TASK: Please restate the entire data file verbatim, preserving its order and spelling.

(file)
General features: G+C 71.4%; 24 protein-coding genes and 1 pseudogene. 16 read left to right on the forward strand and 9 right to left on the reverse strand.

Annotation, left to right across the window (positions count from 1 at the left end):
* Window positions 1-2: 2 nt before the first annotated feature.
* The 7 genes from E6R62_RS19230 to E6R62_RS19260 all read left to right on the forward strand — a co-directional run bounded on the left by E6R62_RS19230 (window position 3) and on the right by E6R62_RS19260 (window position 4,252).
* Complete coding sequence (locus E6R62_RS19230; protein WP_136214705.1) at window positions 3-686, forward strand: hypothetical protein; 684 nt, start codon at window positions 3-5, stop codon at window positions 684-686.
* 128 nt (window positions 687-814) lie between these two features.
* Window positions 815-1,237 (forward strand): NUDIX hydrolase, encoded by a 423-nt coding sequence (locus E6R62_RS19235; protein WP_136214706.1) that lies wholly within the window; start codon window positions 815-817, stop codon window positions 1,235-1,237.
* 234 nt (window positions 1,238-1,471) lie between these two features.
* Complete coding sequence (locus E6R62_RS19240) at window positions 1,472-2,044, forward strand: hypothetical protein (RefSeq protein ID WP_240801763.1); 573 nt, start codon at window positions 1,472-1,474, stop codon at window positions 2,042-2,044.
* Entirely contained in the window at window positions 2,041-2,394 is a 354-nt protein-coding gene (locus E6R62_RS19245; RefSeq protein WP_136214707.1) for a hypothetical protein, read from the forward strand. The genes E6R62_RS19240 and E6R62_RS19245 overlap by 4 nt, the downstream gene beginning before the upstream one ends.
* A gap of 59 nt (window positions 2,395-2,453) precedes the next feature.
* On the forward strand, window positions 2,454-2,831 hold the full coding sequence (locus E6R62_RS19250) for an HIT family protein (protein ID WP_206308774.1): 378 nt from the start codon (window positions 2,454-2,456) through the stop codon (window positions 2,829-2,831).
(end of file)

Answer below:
General features: G+C 71.4%; 24 protein-coding genes and 1 pseudogene. 16 read left to right on the forward strand and 9 right to left on the reverse strand.

Annotation, left to right across the window (positions count from 1 at the left end):
* Window positions 1-2: 2 nt before the first annotated feature.
* The 7 genes from E6R62_RS19230 to E6R62_RS19260 all read left to right on the forward strand — a co-directional run bounded on the left by E6R62_RS19230 (window position 3) and on the right by E6R62_RS19260 (window position 4,252).
* Complete coding sequence (locus E6R62_RS19230; protein WP_136214705.1) at window positions 3-686, forward strand: hypothetical protein; 684 nt, start codon at window positions 3-5, stop codon at window positions 684-686.
* 128 nt (window positions 687-814) lie between these two features.
* Window positions 815-1,237 (forward strand): NUDIX hydrolase, encoded by a 423-nt coding sequence (locus E6R62_RS19235; protein WP_136214706.1) that lies wholly within the window; start codon window positions 815-817, stop codon window positions 1,235-1,237.
* 234 nt (window positions 1,238-1,471) lie between these two features.
* Complete coding sequence (locus E6R62_RS19240) at window positions 1,472-2,044, forward strand: hypothetical protein (RefSeq protein ID WP_240801763.1); 573 nt, start codon at window positions 1,472-1,474, stop codon at window positions 2,042-2,044.
* Entirely contained in the window at window positions 2,041-2,394 is a 354-nt protein-coding gene (locus E6R62_RS19245; RefSeq protein WP_136214707.1) for a hypothetical protein, read from the forward strand. The genes E6R62_RS19240 and E6R62_RS19245 overlap by 4 nt, the downstream gene beginning before the upstream one ends.
* A gap of 59 nt (window positions 2,395-2,453) precedes the next feature.
* On the forward strand, window positions 2,454-2,831 hold the full coding sequence (locus E6R62_RS19250) for an HIT family protein (protein ID WP_206308774.1): 378 nt from the start codon (window positions 2,454-2,456) through the stop codon (window positions 2,829-2,831).